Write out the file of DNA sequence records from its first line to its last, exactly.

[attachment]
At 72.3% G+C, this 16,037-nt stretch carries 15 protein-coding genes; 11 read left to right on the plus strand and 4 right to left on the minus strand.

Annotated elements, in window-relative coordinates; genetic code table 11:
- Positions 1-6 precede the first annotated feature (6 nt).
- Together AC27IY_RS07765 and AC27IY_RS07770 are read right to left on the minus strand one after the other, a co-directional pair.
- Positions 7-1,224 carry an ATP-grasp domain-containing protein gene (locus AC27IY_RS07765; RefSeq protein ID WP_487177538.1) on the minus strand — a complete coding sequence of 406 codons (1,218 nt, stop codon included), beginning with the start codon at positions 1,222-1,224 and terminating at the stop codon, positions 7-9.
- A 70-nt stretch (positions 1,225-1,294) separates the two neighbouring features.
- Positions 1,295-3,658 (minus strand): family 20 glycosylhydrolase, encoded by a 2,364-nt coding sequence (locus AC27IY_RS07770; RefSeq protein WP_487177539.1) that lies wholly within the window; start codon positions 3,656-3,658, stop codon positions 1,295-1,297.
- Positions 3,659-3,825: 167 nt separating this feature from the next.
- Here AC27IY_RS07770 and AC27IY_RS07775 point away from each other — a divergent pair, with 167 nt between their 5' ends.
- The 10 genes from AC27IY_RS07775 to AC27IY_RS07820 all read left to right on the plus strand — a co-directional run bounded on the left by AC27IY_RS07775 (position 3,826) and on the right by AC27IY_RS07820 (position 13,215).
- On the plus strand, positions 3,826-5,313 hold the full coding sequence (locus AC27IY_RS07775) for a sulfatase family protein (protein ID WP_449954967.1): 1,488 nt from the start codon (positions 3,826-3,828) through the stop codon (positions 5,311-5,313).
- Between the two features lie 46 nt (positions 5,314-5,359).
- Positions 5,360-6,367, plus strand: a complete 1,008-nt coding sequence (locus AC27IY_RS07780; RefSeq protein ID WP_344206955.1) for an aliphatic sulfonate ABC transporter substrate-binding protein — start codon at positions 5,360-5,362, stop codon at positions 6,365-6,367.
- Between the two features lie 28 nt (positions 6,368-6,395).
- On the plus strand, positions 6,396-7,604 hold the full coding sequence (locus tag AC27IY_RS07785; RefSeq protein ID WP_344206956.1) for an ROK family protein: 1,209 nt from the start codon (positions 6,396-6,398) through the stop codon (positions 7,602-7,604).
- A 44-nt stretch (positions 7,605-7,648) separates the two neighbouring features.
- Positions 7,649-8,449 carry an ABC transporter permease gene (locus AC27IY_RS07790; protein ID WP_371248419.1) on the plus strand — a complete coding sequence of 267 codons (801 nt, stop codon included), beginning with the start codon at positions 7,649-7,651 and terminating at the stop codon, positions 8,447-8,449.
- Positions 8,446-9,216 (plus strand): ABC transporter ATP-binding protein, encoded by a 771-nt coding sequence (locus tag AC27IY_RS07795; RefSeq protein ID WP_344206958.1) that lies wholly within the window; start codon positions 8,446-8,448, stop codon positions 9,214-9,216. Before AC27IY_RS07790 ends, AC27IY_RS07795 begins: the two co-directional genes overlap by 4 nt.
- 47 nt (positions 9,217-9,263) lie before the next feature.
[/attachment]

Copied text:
At 72.3% G+C, this 16,037-nt stretch carries 15 protein-coding genes; 11 read left to right on the plus strand and 4 right to left on the minus strand.

Annotated elements, in window-relative coordinates; genetic code table 11:
- Positions 1-6 precede the first annotated feature (6 nt).
- Together AC27IY_RS07765 and AC27IY_RS07770 are read right to left on the minus strand one after the other, a co-directional pair.
- Positions 7-1,224 carry an ATP-grasp domain-containing protein gene (locus AC27IY_RS07765; RefSeq protein ID WP_487177538.1) on the minus strand — a complete coding sequence of 406 codons (1,218 nt, stop codon included), beginning with the start codon at positions 1,222-1,224 and terminating at the stop codon, positions 7-9.
- A 70-nt stretch (positions 1,225-1,294) separates the two neighbouring features.
- Positions 1,295-3,658 (minus strand): family 20 glycosylhydrolase, encoded by a 2,364-nt coding sequence (locus AC27IY_RS07770; RefSeq protein WP_487177539.1) that lies wholly within the window; start codon positions 3,656-3,658, stop codon positions 1,295-1,297.
- Positions 3,659-3,825: 167 nt separating this feature from the next.
- Here AC27IY_RS07770 and AC27IY_RS07775 point away from each other — a divergent pair, with 167 nt between their 5' ends.
- The 10 genes from AC27IY_RS07775 to AC27IY_RS07820 all read left to right on the plus strand — a co-directional run bounded on the left by AC27IY_RS07775 (position 3,826) and on the right by AC27IY_RS07820 (position 13,215).
- On the plus strand, positions 3,826-5,313 hold the full coding sequence (locus AC27IY_RS07775) for a sulfatase family protein (protein ID WP_449954967.1): 1,488 nt from the start codon (positions 3,826-3,828) through the stop codon (positions 5,311-5,313).
- Between the two features lie 46 nt (positions 5,314-5,359).
- Positions 5,360-6,367, plus strand: a complete 1,008-nt coding sequence (locus AC27IY_RS07780; RefSeq protein ID WP_344206955.1) for an aliphatic sulfonate ABC transporter substrate-binding protein — start codon at positions 5,360-5,362, stop codon at positions 6,365-6,367.
- Between the two features lie 28 nt (positions 6,368-6,395).
- On the plus strand, positions 6,396-7,604 hold the full coding sequence (locus tag AC27IY_RS07785; RefSeq protein ID WP_344206956.1) for an ROK family protein: 1,209 nt from the start codon (positions 6,396-6,398) through the stop codon (positions 7,602-7,604).
- A 44-nt stretch (positions 7,605-7,648) separates the two neighbouring features.
- Positions 7,649-8,449 carry an ABC transporter permease gene (locus AC27IY_RS07790; protein ID WP_371248419.1) on the plus strand — a complete coding sequence of 267 codons (801 nt, stop codon included), beginning with the start codon at positions 7,649-7,651 and terminating at the stop codon, positions 8,447-8,449.
- Positions 8,446-9,216 (plus strand): ABC transporter ATP-binding protein, encoded by a 771-nt coding sequence (locus tag AC27IY_RS07795; RefSeq protein ID WP_344206958.1) that lies wholly within the window; start codon positions 8,446-8,448, stop codon positions 9,214-9,216. Before AC27IY_RS07790 ends, AC27IY_RS07795 begins: the two co-directional genes overlap by 4 nt.
- 47 nt (positions 9,217-9,263) lie before the next feature.